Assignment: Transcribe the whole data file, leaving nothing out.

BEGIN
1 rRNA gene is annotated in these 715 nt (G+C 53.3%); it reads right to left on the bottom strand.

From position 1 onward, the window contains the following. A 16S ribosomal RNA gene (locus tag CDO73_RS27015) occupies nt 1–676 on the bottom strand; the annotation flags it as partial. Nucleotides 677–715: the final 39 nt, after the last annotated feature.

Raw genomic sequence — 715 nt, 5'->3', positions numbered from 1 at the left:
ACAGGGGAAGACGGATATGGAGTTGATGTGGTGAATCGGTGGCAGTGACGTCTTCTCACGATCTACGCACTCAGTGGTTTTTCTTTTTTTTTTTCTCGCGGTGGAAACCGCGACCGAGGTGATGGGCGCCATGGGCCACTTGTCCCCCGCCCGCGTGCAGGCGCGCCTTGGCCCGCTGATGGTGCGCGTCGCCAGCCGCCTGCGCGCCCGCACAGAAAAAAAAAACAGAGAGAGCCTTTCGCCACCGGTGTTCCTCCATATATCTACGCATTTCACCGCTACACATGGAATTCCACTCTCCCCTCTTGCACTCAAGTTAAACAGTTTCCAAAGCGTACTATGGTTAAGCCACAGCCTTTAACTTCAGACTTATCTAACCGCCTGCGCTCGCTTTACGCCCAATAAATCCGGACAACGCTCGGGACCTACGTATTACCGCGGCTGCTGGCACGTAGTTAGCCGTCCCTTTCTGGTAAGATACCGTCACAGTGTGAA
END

1 rRNA gene is annotated in these 715 nt (G+C 53.3%); it reads right to left on the bottom strand.

From position 1 onward, the window contains the following. A 16S ribosomal RNA gene (locus tag CDO73_RS27015) occupies nt 1–676 on the bottom strand; the annotation flags it as partial. Nucleotides 677–715: the final 39 nt, after the last annotated feature.

Raw genomic sequence — 715 nt, 5'->3', positions numbered from 1 at the left:
ACAGGGGAAGACGGATATGGAGTTGATGTGGTGAATCGGTGGCAGTGACGTCTTCTCACGATCTACGCACTCAGTGGTTTTTCTTTTTTTTTTTCTCGCGGTGGAAACCGCGACCGAGGTGATGGGCGCCATGGGCCACTTGTCCCCCGCCCGCGTGCAGGCGCGCCTTGGCCCGCTGATGGTGCGCGTCGCCAGCCGCCTGCGCGCCCGCACAGAAAAAAAAAACAGAGAGAGCCTTTCGCCACCGGTGTTCCTCCATATATCTACGCATTTCACCGCTACACATGGAATTCCACTCTCCCCTCTTGCACTCAAGTTAAACAGTTTCCAAAGCGTACTATGGTTAAGCCACAGCCTTTAACTTCAGACTTATCTAACCGCCTGCGCTCGCTTTACGCCCAATAAATCCGGACAACGCTCGGGACCTACGTATTACCGCGGCTGCTGGCACGTAGTTAGCCGTCCCTTTCTGGTAAGATACCGTCACAGTGTGAA